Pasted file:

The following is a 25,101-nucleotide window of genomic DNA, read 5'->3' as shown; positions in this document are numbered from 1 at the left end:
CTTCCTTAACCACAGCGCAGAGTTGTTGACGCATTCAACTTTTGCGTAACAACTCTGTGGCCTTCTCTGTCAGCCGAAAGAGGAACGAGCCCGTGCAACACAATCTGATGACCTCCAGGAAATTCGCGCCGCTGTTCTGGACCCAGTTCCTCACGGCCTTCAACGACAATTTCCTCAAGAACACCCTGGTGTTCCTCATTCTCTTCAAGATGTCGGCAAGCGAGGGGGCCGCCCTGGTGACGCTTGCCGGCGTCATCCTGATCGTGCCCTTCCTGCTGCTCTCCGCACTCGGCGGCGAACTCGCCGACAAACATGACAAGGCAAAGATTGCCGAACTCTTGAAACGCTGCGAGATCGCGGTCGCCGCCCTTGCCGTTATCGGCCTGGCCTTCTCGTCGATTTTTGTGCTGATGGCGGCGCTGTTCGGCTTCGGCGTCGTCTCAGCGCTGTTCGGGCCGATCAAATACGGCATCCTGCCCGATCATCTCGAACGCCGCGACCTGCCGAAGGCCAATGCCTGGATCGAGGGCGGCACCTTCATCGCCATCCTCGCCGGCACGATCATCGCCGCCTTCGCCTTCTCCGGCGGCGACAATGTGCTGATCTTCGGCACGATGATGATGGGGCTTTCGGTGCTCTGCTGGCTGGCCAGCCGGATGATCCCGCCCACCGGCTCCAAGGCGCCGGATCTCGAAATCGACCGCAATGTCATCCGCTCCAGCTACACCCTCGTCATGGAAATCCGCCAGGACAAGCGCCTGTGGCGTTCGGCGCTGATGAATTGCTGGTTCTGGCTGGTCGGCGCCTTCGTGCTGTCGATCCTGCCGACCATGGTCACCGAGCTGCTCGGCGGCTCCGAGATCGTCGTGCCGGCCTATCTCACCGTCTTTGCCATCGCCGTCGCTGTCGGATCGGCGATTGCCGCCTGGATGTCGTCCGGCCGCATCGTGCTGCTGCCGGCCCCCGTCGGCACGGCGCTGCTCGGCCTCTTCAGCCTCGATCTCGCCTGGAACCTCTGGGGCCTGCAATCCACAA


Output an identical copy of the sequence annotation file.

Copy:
The following is a 25,101-nucleotide window of genomic DNA, read 5'->3' as shown; positions in this document are numbered from 1 at the left end:
CTTCCTTAACCACAGCGCAGAGTTGTTGACGCATTCAACTTTTGCGTAACAACTCTGTGGCCTTCTCTGTCAGCCGAAAGAGGAACGAGCCCGTGCAACACAATCTGATGACCTCCAGGAAATTCGCGCCGCTGTTCTGGACCCAGTTCCTCACGGCCTTCAACGACAATTTCCTCAAGAACACCCTGGTGTTCCTCATTCTCTTCAAGATGTCGGCAAGCGAGGGGGCCGCCCTGGTGACGCTTGCCGGCGTCATCCTGATCGTGCCCTTCCTGCTGCTCTCCGCACTCGGCGGCGAACTCGCCGACAAACATGACAAGGCAAAGATTGCCGAACTCTTGAAACGCTGCGAGATCGCGGTCGCCGCCCTTGCCGTTATCGGCCTGGCCTTCTCGTCGATTTTTGTGCTGATGGCGGCGCTGTTCGGCTTCGGCGTCGTCTCAGCGCTGTTCGGGCCGATCAAATACGGCATCCTGCCCGATCATCTCGAACGCCGCGACCTGCCGAAGGCCAATGCCTGGATCGAGGGCGGCACCTTCATCGCCATCCTCGCCGGCACGATCATCGCCGCCTTCGCCTTCTCCGGCGGCGACAATGTGCTGATCTTCGGCACGATGATGATGGGGCTTTCGGTGCTCTGCTGGCTGGCCAGCCGGATGATCCCGCCCACCGGCTCCAAGGCGCCGGATCTCGAAATCGACCGCAATGTCATCCGCTCCAGCTACACCCTCGTCATGGAAATCCGCCAGGACAAGCGCCTGTGGCGTTCGGCGCTGATGAATTGCTGGTTCTGGCTGGTCGGCGCCTTCGTGCTGTCGATCCTGCCGACCATGGTCACCGAGCTGCTCGGCGGCTCCGAGATCGTCGTGCCGGCCTATCTCACCGTCTTTGCCATCGCCGTCGCTGTCGGATCGGCGATTGCCGCCTGGATGTCGTCCGGCCGCATCGTGCTGCTGCCGGCCCCCGTCGGCACGGCGCTGCTCGGCCTCTTCAGCCTCGATCTCGCCTGGAACCTCTGGGGCCTGCAATCCACAA